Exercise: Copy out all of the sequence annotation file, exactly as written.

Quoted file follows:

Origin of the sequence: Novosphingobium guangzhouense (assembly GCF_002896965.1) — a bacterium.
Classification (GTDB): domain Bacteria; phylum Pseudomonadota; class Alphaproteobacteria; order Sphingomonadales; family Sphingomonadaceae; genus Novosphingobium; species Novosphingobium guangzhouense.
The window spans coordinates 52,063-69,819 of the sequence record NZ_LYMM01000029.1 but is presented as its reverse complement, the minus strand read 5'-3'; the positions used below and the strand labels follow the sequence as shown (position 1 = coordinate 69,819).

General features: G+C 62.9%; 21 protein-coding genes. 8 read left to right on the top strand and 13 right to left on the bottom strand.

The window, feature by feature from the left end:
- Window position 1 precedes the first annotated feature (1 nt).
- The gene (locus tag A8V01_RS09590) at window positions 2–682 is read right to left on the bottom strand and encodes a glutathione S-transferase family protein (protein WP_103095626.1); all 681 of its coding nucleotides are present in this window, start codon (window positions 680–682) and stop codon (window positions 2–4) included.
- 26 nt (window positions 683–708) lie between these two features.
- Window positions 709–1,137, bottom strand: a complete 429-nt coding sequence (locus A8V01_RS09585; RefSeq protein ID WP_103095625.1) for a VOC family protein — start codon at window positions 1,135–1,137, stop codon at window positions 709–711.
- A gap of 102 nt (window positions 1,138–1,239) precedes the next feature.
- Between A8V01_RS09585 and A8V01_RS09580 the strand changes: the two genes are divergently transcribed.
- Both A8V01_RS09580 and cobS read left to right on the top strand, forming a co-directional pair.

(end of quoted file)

Origin of the sequence: Novosphingobium guangzhouense (assembly GCF_002896965.1) — a bacterium.
Classification (GTDB): domain Bacteria; phylum Pseudomonadota; class Alphaproteobacteria; order Sphingomonadales; family Sphingomonadaceae; genus Novosphingobium; species Novosphingobium guangzhouense.
The window spans coordinates 52,063-69,819 of the sequence record NZ_LYMM01000029.1 but is presented as its reverse complement, the minus strand read 5'-3'; the positions used below and the strand labels follow the sequence as shown (position 1 = coordinate 69,819).

General features: G+C 62.9%; 21 protein-coding genes. 8 read left to right on the top strand and 13 right to left on the bottom strand.

The window, feature by feature from the left end:
- Window position 1 precedes the first annotated feature (1 nt).
- The gene (locus tag A8V01_RS09590) at window positions 2–682 is read right to left on the bottom strand and encodes a glutathione S-transferase family protein (protein WP_103095626.1); all 681 of its coding nucleotides are present in this window, start codon (window positions 680–682) and stop codon (window positions 2–4) included.
- 26 nt (window positions 683–708) lie between these two features.
- Window positions 709–1,137, bottom strand: a complete 429-nt coding sequence (locus A8V01_RS09585; RefSeq protein ID WP_103095625.1) for a VOC family protein — start codon at window positions 1,135–1,137, stop codon at window positions 709–711.
- A gap of 102 nt (window positions 1,138–1,239) precedes the next feature.
- Between A8V01_RS09585 and A8V01_RS09580 the strand changes: the two genes are divergently transcribed.
- Both A8V01_RS09580 and cobS read left to right on the top strand, forming a co-directional pair.